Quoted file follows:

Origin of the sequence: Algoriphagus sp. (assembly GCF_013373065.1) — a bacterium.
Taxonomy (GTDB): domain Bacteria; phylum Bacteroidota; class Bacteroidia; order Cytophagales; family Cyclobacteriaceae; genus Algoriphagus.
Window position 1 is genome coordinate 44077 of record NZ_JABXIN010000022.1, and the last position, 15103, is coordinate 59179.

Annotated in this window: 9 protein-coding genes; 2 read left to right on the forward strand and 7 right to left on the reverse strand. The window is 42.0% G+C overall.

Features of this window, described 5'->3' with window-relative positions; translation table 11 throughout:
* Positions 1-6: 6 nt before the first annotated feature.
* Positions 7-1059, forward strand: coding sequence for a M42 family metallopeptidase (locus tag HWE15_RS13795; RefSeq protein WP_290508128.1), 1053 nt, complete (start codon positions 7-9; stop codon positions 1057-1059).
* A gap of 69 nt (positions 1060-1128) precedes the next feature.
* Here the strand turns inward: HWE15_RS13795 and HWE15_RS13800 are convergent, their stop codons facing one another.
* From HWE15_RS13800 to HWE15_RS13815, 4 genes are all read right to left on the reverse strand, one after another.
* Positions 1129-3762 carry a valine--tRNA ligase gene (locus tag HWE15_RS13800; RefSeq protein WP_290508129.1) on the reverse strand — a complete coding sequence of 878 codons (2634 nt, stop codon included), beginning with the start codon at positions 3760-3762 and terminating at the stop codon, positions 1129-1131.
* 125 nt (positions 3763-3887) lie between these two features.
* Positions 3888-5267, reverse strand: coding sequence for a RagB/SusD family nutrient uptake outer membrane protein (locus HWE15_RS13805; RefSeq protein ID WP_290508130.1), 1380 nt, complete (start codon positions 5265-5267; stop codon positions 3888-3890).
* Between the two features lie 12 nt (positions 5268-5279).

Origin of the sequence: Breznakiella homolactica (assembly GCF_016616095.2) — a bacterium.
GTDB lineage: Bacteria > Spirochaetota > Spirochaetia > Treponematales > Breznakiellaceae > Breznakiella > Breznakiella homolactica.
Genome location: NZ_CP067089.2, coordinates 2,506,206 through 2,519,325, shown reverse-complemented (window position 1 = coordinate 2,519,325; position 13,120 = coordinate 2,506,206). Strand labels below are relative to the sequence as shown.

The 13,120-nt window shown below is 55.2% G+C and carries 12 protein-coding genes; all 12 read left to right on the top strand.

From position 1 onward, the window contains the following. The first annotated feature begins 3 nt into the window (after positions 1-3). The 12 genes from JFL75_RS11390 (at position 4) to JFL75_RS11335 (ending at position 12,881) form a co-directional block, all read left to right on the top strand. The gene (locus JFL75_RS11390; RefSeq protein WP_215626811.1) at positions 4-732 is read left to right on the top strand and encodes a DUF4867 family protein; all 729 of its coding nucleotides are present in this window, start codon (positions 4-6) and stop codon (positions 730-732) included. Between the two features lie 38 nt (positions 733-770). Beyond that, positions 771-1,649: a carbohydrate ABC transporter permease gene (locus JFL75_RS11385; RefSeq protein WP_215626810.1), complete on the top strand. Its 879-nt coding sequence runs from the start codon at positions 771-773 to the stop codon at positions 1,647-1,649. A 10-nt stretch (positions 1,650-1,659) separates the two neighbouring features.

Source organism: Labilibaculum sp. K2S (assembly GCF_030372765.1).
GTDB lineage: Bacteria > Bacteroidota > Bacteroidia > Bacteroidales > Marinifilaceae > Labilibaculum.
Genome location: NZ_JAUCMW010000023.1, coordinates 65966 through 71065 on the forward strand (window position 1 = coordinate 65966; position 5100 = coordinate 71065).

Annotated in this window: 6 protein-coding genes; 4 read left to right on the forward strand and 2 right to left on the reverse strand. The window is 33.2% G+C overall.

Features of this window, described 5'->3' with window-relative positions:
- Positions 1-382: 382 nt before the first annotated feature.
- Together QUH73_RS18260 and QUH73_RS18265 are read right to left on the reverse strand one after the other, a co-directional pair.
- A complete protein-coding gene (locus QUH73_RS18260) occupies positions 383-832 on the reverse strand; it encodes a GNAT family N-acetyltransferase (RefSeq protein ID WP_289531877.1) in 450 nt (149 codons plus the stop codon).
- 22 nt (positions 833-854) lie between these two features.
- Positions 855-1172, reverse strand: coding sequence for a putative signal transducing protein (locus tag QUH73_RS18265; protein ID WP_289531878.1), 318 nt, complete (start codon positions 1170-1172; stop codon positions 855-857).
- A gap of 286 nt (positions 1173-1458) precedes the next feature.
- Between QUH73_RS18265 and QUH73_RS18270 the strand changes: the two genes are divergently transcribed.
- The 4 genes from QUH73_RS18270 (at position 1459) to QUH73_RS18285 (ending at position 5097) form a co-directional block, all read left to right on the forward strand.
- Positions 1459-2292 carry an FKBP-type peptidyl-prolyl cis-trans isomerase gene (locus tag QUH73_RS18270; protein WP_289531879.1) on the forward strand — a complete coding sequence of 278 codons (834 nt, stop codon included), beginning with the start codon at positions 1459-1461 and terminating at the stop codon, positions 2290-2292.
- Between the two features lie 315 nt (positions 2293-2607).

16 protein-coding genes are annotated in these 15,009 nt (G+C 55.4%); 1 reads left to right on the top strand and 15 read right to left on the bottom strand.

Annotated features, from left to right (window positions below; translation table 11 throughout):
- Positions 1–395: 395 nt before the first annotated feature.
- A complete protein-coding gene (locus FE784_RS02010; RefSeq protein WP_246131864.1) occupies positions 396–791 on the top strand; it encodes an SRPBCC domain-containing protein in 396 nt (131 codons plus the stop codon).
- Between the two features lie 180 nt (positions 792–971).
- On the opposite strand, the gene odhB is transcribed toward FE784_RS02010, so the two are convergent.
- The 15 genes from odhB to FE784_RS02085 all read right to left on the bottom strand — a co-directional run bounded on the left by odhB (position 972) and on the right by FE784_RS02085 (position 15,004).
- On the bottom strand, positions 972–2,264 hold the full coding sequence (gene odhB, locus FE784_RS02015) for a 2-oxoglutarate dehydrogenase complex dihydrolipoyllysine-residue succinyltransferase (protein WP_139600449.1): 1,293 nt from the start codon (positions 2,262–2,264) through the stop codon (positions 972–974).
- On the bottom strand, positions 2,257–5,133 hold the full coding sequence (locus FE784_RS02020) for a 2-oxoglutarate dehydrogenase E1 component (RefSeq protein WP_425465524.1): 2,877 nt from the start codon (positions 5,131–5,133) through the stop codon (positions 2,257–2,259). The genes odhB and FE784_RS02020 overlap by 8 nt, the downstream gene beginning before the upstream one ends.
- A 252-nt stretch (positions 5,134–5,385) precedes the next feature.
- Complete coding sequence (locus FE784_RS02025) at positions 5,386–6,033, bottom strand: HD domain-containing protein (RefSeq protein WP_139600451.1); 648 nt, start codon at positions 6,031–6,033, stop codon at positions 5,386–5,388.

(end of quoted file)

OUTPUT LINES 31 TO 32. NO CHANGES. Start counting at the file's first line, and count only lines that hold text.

- Between QUH73_RS18265 and QUH73_RS18270 the strand changes: the two genes are divergently transcribed.
- The 4 genes from QUH73_RS18270 (at position 1459) to QUH73_RS18285 (ending at position 5097) form a co-directional block, all read left to right on the forward strand.